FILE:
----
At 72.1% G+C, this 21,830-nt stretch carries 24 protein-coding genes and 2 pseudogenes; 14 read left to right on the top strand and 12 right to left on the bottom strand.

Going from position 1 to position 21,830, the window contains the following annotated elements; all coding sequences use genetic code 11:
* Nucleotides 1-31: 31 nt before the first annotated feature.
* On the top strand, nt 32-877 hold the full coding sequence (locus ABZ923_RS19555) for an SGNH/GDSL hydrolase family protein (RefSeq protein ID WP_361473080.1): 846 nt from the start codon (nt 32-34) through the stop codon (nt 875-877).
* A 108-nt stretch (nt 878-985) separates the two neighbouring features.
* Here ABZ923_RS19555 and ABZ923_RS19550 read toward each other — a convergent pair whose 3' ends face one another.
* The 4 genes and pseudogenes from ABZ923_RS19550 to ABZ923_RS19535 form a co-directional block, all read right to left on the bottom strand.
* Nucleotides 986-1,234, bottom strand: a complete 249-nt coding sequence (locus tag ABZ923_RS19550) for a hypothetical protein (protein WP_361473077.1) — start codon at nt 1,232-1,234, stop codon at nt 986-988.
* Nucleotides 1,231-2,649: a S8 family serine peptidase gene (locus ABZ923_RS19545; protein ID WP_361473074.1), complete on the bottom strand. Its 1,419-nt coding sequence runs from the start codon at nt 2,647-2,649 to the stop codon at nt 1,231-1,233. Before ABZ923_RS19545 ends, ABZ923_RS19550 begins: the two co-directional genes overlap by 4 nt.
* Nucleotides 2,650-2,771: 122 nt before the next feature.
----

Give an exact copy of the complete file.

At 72.1% G+C, this 21,830-nt stretch carries 24 protein-coding genes and 2 pseudogenes; 14 read left to right on the top strand and 12 right to left on the bottom strand.

Going from position 1 to position 21,830, the window contains the following annotated elements; all coding sequences use genetic code 11:
* Nucleotides 1-31: 31 nt before the first annotated feature.
* On the top strand, nt 32-877 hold the full coding sequence (locus ABZ923_RS19555) for an SGNH/GDSL hydrolase family protein (RefSeq protein ID WP_361473080.1): 846 nt from the start codon (nt 32-34) through the stop codon (nt 875-877).
* A 108-nt stretch (nt 878-985) separates the two neighbouring features.
* Here ABZ923_RS19555 and ABZ923_RS19550 read toward each other — a convergent pair whose 3' ends face one another.
* The 4 genes and pseudogenes from ABZ923_RS19550 to ABZ923_RS19535 form a co-directional block, all read right to left on the bottom strand.
* Nucleotides 986-1,234, bottom strand: a complete 249-nt coding sequence (locus tag ABZ923_RS19550) for a hypothetical protein (protein WP_361473077.1) — start codon at nt 1,232-1,234, stop codon at nt 986-988.
* Nucleotides 1,231-2,649: a S8 family serine peptidase gene (locus ABZ923_RS19545; protein ID WP_361473074.1), complete on the bottom strand. Its 1,419-nt coding sequence runs from the start codon at nt 2,647-2,649 to the stop codon at nt 1,231-1,233. Before ABZ923_RS19545 ends, ABZ923_RS19550 begins: the two co-directional genes overlap by 4 nt.
* Nucleotides 2,650-2,771: 122 nt before the next feature.